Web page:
There is another point in regard to which I have taken equal pains, and which seems to me equally important. I have endeavored to preserve the simplicity of style which distinguishes the old Greek poet, who wrote for the popular ear and according to the genius of his language, and I have chosen such English as offers no violence to the ordinary usages and structure of our own. I have sought to attain what belongs to the original⁠—a fluent narrative style, which shall carry the reader forward without the impediment of unexpected inversions and capricious phrases, and in which, if he find nothing to stop at and admire, there will at least be nothing to divert his attention from the story and the characters of the poem, from the events related and the objects described. I think that not many readers of the present day would agree with Pope, who, as Spence relates, after remarking that he had nothing to say for rhyme, went on to observe that he doubted whether a poem could be supported without it in our language, unless it were stiffened with such strange words as would destroy our language itself. It is remarkable that this should have been said by one who had given the reading world an edition of Shakespeare, in whose dramas are to be found passages of blank verse which might be instanced as the perfection of that form of versification⁠—not to be excelled in sweetness of modulation, and grace and freedom of language⁠—without a single harsh inversion, or any of that clumsy stiffening which Pope so disapproved, yet seemed to think so necessary. The other dramatists of the Elizabethan period also supply examples of the same noble simplicity of language and construction, suited to the highest poetry. In this translation the natural order of the words has been carefully preserved, as far as the exigencies of versification would allow, and I have ventured only upon those easy deviations from it which form no interruptions to the sense, and at most only remind the reader that he is reading verse.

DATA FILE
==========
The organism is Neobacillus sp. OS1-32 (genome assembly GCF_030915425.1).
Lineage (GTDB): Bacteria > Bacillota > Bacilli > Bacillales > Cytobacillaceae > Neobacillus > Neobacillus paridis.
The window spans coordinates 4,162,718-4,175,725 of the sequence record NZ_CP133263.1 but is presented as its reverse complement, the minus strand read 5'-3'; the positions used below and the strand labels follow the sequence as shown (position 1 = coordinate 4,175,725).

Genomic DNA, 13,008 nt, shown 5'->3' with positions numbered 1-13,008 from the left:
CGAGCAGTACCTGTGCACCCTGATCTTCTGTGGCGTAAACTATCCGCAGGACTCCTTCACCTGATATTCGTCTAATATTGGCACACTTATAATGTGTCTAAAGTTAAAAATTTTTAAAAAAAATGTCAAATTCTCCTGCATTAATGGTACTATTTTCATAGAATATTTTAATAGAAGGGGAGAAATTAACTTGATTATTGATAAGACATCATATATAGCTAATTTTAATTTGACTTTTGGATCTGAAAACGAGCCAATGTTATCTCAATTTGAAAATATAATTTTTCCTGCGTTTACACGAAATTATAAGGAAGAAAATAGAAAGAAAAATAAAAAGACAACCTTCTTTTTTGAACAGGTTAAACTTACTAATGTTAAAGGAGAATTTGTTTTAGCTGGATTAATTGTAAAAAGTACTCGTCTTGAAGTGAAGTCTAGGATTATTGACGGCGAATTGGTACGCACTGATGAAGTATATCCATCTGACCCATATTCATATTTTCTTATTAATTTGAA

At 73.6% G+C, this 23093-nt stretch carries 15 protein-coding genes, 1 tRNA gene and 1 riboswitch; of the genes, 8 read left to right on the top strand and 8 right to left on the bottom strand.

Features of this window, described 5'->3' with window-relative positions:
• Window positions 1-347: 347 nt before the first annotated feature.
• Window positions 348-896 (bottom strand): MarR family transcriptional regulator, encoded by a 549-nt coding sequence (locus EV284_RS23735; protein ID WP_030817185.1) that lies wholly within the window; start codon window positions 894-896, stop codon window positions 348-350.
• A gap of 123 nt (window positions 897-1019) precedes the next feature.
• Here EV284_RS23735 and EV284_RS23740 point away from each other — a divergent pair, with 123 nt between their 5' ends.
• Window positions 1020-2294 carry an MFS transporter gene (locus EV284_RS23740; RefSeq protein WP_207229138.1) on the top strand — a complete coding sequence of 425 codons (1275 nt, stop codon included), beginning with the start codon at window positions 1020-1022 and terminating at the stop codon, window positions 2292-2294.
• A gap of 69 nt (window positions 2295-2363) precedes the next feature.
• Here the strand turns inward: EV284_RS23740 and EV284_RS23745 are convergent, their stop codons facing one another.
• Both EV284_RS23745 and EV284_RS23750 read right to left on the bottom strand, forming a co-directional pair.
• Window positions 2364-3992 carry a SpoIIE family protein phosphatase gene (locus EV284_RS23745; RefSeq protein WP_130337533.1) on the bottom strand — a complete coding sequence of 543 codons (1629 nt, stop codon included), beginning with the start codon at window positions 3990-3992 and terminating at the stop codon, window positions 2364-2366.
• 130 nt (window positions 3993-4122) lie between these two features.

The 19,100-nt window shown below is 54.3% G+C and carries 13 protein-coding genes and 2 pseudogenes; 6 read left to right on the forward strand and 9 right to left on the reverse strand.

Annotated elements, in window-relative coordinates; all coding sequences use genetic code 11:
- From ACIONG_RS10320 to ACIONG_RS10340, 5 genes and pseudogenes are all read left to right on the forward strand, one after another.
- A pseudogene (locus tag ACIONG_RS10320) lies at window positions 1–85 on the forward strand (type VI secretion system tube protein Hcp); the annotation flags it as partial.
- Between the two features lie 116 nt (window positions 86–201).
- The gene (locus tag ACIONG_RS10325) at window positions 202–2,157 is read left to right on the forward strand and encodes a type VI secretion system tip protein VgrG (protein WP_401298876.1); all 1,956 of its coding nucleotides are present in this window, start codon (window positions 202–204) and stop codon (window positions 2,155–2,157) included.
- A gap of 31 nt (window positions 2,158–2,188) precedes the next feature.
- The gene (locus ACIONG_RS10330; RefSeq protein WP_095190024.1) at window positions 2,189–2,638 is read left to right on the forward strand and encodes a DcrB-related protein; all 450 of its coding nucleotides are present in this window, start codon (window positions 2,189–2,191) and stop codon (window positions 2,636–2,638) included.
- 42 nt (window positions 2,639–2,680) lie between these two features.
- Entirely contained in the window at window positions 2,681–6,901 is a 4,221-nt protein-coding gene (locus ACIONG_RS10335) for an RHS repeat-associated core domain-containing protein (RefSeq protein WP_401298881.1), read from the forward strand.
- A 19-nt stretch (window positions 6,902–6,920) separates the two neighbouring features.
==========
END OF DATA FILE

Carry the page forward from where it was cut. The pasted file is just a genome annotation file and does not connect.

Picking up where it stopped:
I have chosen blank verse for this reason among others, that it enabled me to keep more closely to the original in my rendering, without any sacrifice either of ease or of spirit in the expression. The use of rhyme in a translation is a constant temptation to petty infidelities, and to the employment of expressions which have an air of constraint, and do not the most adequately convey the thought. I had my reasons also for not adopting the ballad measure, which some have thought to allow the nearest approach to the manner of Homer. There are, it is true, certain affinities between the style of Homer and that of the old ballad poems of Great Britain. Both were the productions of a rude age; both were composed to be sung to public audiences; and this gave occasion to certain characteristics in which they resemble each other. But the Homeric poems, as it seems to me, are beyond the popular ballads of any modern nation in reach of thought and in richness of phraseology; and if I had adopted that form of poetry there would have been, besides the disadvantage of rhyme, a temptation to make the version conform in style and spirit to the old ballads of our own literature, in a degree which the original does not warrant, and which, as I think, would lead to some sacrifice of its dignity. I did not adopt the hexameter verse, principally for the reason that in our language it is confessedly an imperfect form of versification, the true rhythm of which it is difficult for those whose ear is accustomed only to our ordinary metres to perceive. I found that I could not possibly render the Greek hexameters line for line, like Voss in his marvellous German version, in which he has not only done this, but generally preserved the pauses in the very part of the line in which Homer placed them. We have so many short words in English, and so few of the connective particles which are lavishly used by Homer, that often when I reached the end of the Greek line I found myself only in the middle of my line in English. This difficulty of subduing the thought⁠—by compression or expansion of phrase⁠—to the limits it must fill would alone have been sufficient to deter me from attempting a translation in hexameters. I therefore fell back upon blank verse, which has been the vehicle of some of the noblest poetry in our language; both because it seemed to me by the flexibility of its construction best suited to a narrative poem, and because, while it enabled me to give the sense of my author more perfectly than any other form of verse, it allowed me also to avoid in a greater degree the appearance of constraint which is too apt to belong to a translation.